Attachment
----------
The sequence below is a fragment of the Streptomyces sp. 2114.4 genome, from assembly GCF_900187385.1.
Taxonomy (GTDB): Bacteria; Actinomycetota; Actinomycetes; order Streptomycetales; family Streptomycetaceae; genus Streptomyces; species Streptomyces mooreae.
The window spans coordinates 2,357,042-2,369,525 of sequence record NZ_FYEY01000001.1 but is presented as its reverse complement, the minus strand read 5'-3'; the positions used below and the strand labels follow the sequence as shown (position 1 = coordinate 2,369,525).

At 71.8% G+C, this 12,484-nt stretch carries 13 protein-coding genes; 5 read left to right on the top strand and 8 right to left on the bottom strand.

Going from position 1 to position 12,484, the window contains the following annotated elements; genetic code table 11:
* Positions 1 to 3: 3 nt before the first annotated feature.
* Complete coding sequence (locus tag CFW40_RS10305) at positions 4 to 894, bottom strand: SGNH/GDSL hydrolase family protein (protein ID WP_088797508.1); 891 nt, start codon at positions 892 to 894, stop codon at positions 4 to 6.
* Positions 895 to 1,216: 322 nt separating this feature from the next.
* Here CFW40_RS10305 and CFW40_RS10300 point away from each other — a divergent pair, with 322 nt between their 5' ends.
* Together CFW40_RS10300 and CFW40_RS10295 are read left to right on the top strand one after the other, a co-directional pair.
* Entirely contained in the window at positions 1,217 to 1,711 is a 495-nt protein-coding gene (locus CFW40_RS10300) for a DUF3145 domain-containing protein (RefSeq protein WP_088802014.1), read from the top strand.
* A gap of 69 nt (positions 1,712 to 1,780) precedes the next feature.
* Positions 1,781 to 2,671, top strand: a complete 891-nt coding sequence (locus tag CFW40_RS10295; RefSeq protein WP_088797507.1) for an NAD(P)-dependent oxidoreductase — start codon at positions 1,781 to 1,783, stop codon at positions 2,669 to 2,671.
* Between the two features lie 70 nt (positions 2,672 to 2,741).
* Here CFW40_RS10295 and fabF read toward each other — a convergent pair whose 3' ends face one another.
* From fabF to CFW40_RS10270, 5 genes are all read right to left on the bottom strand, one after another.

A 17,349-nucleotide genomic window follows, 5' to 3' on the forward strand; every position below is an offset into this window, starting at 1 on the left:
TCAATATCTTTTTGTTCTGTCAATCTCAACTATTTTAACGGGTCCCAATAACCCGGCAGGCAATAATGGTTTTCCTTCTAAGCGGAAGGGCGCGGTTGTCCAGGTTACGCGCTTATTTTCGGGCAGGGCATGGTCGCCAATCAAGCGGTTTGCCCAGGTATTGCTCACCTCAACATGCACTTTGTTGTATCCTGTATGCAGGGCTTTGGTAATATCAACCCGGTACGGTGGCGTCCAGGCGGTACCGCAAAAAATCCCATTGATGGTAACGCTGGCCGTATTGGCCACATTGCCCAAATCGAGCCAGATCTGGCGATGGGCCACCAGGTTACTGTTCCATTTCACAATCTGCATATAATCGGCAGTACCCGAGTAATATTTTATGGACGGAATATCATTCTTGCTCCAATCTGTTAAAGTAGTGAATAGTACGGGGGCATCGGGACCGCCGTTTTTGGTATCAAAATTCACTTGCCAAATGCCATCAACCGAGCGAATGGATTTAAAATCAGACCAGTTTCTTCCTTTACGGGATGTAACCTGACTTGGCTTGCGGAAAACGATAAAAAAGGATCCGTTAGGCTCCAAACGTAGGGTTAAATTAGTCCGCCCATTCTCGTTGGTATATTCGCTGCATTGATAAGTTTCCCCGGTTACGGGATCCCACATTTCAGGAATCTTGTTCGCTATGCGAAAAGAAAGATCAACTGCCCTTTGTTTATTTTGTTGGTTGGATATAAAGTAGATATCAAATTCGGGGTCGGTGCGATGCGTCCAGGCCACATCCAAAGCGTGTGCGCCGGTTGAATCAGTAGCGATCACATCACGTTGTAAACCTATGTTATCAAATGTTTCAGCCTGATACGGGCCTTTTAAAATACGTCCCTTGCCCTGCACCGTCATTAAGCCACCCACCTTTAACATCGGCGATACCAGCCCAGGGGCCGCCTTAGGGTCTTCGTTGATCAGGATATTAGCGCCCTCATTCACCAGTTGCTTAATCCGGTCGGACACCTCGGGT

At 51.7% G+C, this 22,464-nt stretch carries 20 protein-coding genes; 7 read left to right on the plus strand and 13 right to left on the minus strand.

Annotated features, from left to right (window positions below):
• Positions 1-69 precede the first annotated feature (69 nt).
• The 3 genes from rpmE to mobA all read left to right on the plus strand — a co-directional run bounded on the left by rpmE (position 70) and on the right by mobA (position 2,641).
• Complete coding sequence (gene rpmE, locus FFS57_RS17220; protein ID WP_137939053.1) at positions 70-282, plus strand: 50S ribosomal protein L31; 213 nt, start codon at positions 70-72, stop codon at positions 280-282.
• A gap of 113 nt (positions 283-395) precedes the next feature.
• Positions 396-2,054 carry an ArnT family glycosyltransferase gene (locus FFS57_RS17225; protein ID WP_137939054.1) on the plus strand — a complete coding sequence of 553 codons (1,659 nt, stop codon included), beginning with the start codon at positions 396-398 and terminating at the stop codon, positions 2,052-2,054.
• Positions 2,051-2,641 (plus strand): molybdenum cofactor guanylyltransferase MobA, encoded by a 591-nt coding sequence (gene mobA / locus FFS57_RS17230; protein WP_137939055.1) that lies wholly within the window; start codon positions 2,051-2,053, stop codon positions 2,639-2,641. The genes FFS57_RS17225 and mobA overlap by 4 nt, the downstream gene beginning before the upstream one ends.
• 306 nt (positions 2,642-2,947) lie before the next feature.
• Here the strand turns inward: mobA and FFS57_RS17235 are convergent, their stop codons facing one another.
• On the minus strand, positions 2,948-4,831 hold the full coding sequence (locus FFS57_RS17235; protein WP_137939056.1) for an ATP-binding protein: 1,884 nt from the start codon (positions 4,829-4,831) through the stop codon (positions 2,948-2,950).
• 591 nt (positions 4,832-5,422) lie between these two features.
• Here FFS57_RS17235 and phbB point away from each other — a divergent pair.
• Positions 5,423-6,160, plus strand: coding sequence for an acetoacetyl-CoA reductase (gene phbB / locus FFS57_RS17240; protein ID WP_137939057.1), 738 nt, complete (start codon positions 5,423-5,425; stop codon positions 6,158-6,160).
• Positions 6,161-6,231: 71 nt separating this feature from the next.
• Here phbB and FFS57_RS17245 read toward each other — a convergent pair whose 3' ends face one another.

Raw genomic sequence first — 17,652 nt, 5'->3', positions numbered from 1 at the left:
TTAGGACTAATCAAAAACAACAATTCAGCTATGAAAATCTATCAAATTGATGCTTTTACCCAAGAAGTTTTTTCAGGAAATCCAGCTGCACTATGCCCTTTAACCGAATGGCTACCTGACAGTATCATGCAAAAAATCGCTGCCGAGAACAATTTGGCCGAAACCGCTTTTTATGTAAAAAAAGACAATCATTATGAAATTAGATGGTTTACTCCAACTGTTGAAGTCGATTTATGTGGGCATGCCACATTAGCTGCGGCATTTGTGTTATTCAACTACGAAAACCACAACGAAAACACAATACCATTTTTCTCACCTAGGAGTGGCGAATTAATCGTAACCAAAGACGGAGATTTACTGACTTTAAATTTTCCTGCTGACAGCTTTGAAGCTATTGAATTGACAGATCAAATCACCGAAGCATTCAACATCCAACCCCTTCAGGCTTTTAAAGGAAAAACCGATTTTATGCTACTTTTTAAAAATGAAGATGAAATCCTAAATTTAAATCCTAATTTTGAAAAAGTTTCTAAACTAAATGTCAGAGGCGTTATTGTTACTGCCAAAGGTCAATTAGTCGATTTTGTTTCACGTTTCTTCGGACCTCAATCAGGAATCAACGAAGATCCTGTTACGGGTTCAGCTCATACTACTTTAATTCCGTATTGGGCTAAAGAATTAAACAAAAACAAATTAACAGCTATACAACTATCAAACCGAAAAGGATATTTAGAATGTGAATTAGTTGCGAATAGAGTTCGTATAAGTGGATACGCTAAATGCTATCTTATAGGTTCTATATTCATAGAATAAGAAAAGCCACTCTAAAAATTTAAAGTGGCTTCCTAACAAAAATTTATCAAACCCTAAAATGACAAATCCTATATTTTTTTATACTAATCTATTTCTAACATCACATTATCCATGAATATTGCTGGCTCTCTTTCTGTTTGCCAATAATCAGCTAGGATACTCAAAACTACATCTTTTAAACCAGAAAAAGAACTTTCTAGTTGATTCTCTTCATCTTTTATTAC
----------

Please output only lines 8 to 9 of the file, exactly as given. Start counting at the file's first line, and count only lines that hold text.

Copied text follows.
* Positions 895 to 1,216: 322 nt separating this feature from the next.
* Here CFW40_RS10305 and CFW40_RS10300 point away from each other — a divergent pair, with 322 nt between their 5' ends.